This is a critical question. – why Not do this? What was the worst thing that could happen? I would end up back on my parent’s couch? Guess what, been there, done that. Having a failure behind me helped me see that the worst things are not really that bad. The good would outweigh any potential negatives. I was fortunate though, by this time I was confident of living freely and not giving into my fears. So, off I went. Nine months later I was back with a photo book and a lifetime of memories and new friends. Oh and yes, briefly living on my parents couch until a contract came through and I resumed my career.
Now, I think it is important to point out there is a third element which I do not subscribe to: recklessness. I don’t let fear rule me, but I do not take extreme chances that put my life in jeopardy. When crossing the border between Laos and Cambodia, they illegally tried to charge me $5, I didn’t resist and paid the money. Another traveler, however, was incensed that they would illegally charge her (keep in mind $5 in this part of the world equated to 5 nights lodging). All I could think of was what they would write on my tombstone, “Here lies Kathy who saved $5 by not giving into the Laotian authorities”.
When my prior company called after 9 months of traveling and presented a great consulting opportunity, I knew it was time to come home. The additional 3 months of travel remaining was not worth losing this opportunity. Time to get back to work and save up again for another trip. I now use the barometer – when I am on my death bed, will I look back and say, “I wish I had done that, rather than being safe?” I try to choose freedom when I can.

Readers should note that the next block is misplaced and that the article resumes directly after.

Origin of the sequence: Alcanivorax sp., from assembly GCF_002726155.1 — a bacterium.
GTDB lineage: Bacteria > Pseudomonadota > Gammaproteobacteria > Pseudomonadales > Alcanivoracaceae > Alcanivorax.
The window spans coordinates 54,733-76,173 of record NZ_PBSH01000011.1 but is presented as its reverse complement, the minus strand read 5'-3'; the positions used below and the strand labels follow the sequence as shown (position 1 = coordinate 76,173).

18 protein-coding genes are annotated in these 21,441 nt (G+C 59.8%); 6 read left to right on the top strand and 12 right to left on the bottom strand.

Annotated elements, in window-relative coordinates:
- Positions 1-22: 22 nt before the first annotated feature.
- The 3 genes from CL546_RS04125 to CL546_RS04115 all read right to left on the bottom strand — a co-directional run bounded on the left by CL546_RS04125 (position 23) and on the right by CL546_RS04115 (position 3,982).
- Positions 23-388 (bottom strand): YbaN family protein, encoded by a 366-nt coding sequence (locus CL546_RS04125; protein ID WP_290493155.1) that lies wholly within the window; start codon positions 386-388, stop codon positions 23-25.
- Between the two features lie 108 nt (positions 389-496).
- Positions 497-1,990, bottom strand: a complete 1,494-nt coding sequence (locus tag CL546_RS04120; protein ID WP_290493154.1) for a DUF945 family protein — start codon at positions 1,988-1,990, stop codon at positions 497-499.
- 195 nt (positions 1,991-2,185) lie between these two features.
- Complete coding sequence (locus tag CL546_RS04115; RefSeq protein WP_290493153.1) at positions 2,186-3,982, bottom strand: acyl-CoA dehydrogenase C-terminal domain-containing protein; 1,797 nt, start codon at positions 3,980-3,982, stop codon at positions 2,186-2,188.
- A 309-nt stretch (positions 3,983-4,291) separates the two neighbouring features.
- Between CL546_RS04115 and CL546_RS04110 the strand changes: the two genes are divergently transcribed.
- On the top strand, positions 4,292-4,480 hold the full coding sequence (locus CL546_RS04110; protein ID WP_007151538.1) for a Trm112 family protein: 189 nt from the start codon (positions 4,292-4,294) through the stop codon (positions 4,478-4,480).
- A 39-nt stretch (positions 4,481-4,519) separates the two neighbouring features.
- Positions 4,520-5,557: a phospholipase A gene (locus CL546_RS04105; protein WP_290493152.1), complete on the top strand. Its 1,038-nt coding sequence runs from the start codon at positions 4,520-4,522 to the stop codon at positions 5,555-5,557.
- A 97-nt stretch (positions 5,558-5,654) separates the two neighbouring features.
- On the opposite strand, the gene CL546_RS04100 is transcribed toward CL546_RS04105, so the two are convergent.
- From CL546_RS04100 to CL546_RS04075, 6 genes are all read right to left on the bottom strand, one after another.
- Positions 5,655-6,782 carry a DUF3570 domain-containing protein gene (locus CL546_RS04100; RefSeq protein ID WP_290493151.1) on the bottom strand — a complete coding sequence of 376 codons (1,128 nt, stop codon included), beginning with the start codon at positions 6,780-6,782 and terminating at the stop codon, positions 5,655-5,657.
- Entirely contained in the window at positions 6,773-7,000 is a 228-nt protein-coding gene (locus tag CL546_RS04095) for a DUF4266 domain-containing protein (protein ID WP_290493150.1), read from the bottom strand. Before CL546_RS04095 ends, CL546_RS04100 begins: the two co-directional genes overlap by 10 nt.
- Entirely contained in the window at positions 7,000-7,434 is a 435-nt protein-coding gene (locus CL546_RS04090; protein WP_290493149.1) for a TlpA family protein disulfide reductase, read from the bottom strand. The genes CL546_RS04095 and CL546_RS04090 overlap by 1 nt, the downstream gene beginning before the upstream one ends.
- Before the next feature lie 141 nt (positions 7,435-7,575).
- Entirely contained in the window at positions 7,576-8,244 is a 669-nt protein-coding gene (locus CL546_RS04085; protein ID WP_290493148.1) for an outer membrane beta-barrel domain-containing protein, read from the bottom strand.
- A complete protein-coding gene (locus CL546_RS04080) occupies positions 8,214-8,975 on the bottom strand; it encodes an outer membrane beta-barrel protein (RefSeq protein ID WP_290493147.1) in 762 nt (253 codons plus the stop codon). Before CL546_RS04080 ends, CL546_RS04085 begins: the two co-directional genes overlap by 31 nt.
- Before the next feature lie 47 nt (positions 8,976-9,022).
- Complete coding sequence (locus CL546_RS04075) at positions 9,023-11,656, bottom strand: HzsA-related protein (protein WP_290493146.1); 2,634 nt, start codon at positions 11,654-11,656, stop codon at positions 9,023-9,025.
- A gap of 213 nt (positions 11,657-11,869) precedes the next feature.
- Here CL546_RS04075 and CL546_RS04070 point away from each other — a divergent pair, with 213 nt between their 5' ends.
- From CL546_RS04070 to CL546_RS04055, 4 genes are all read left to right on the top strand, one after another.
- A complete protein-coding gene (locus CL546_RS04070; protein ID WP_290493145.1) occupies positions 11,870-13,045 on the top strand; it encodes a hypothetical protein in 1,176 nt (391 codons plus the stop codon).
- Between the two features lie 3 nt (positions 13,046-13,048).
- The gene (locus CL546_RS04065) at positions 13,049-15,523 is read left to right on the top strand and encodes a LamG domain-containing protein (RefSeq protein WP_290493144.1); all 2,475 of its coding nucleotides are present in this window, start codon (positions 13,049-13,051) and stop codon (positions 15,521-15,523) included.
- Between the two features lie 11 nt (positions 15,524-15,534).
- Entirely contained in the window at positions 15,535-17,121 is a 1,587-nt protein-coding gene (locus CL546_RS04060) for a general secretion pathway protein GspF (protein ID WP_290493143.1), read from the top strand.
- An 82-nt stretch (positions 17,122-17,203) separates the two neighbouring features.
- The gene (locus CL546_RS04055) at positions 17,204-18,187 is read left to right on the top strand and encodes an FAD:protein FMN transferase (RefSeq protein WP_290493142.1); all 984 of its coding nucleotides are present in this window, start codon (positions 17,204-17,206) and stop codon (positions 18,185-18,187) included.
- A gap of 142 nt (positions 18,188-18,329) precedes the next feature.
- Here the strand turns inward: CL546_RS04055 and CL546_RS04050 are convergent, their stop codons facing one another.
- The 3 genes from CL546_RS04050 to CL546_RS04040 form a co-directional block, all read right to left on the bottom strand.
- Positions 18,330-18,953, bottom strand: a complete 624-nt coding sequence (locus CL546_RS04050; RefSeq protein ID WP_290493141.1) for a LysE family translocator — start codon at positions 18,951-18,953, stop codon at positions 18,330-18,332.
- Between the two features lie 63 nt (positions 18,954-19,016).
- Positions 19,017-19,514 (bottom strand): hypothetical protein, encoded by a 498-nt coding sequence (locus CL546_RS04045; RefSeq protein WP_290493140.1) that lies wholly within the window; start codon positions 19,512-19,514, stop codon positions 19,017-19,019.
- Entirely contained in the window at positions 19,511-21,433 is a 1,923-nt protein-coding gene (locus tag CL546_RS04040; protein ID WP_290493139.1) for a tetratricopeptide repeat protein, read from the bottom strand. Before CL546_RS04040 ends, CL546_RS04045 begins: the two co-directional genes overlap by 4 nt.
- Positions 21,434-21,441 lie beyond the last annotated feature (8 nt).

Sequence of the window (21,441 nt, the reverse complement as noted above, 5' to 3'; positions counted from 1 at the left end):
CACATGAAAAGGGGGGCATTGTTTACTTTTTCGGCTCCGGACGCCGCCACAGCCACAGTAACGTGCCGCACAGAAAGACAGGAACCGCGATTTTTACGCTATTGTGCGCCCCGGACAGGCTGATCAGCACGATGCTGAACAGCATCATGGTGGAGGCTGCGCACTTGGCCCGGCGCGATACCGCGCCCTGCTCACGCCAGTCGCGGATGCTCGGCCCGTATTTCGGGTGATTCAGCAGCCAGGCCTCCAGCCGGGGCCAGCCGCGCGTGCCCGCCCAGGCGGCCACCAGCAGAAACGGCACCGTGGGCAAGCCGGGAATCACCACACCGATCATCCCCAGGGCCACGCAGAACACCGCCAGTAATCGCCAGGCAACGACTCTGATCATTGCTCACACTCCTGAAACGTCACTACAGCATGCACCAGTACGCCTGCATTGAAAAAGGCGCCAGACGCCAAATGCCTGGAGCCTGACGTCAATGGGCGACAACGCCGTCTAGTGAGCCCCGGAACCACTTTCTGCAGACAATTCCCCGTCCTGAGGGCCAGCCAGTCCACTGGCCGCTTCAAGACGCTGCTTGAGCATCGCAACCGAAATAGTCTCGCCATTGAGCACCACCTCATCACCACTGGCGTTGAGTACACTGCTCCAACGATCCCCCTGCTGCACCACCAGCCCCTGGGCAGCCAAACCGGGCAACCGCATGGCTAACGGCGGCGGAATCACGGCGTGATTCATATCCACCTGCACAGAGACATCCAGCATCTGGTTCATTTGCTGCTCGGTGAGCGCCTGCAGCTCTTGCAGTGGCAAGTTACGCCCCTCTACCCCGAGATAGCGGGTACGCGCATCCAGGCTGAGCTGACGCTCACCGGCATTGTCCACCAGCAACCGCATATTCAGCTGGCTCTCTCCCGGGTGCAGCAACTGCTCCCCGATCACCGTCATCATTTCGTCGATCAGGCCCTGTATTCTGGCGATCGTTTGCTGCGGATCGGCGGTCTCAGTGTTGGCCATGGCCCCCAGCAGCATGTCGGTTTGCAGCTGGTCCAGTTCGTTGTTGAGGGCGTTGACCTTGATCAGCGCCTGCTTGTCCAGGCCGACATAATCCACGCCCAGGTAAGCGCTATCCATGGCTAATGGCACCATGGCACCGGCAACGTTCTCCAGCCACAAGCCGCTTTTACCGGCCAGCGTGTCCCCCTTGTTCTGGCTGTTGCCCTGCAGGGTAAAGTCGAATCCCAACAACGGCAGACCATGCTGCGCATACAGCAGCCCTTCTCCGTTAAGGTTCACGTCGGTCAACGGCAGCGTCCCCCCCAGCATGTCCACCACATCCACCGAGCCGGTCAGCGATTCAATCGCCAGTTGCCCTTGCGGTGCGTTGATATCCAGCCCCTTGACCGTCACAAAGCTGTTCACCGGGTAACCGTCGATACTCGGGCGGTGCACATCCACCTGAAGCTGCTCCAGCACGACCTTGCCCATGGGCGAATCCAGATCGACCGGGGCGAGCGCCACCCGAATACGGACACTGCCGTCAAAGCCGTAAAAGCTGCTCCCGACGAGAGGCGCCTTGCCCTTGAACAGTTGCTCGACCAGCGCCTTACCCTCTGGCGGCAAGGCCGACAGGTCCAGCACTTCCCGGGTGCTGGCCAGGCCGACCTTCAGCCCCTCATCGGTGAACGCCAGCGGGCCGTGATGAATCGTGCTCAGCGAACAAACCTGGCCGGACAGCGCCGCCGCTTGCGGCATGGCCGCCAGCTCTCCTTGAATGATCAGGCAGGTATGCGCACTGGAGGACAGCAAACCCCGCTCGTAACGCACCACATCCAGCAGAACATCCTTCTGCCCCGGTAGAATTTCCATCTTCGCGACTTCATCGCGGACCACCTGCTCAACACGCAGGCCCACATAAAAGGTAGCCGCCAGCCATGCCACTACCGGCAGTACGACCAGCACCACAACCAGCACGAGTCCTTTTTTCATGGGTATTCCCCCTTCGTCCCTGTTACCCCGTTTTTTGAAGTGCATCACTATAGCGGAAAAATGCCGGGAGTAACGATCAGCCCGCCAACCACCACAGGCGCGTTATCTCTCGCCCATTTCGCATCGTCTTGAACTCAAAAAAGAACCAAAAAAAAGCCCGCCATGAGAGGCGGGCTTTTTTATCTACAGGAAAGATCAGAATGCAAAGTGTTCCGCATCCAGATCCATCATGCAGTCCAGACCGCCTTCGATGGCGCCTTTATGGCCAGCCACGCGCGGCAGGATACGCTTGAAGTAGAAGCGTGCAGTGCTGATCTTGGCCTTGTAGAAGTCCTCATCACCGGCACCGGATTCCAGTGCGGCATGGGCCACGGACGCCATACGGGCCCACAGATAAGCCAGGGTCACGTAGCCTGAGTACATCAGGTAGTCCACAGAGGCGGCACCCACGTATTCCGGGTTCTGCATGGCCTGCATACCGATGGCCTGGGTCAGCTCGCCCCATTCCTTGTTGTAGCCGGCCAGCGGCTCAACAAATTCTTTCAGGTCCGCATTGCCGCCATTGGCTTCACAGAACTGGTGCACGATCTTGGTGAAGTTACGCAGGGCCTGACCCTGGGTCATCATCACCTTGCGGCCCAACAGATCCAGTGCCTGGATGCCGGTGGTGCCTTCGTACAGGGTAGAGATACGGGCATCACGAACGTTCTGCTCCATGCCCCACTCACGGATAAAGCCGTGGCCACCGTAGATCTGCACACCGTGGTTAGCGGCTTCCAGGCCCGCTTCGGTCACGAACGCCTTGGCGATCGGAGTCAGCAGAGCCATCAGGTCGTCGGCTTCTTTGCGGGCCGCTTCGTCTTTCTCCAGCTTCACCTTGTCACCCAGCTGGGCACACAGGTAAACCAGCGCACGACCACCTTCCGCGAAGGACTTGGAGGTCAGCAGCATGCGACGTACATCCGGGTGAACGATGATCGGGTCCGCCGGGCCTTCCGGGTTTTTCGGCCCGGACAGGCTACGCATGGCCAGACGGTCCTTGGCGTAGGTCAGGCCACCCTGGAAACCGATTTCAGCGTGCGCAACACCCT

Fear vs. Freedom
The fear vs. freedom question weighed heavily on my mind when I was making the decision to leave my last position. There are the common items that come to mind and they vary based upon your experience and level of fear. Hesitant people will ask, “how will you afford the mortgage or the insurance, what if you don’t find something right away, what if you get sick?” The extremists will panic (they will not even ask the question because they are putting themselves into the worst possible situation immediately), “OMG you will never find another job ever again, you will lose your home, Ralph will leave you, etc.”
So, that being said, a lot of thought went into this decision and we chose freedom rather than fear (and I stress, WE, because my decisions today now affect my new husband, Ralph and me). I realized I had become very fearful after spending 13 years at the same company. I was no longer leaning over my skis and it was time to get back on the slopes for a great ride. This time I was fortunate to have a partner with me. What is the worst thing that will happen, we have to move back in with my parents?!? Been there, done that!
In keeping with the theme, I take great pride when I think back to my ‘around the world’ trip and recognize that my journey was the inspiration for my cousin to visit France, a dream of his own. He knew if his cousin could do it, sure as hell could he. He continues to thank me to this day. I loved that I could inspire someone else in my journey. May this serve as an inspiration to you to choose freedom over fear where appropriate.
Excerpt from The Magician’s Way, written by William Whitecloud, “As he spoke, I could see two paths in my mind: one that appeared attractive in the beginning – broad, paved, sunny – that ultimately lead into a swamp; another that appeared at first to be unappealing – dark and narrow and overgrown – but that actually lead to an island in the sun. Your choice of paths, I realized, determines whether you create poverty and misery or fun and profit.”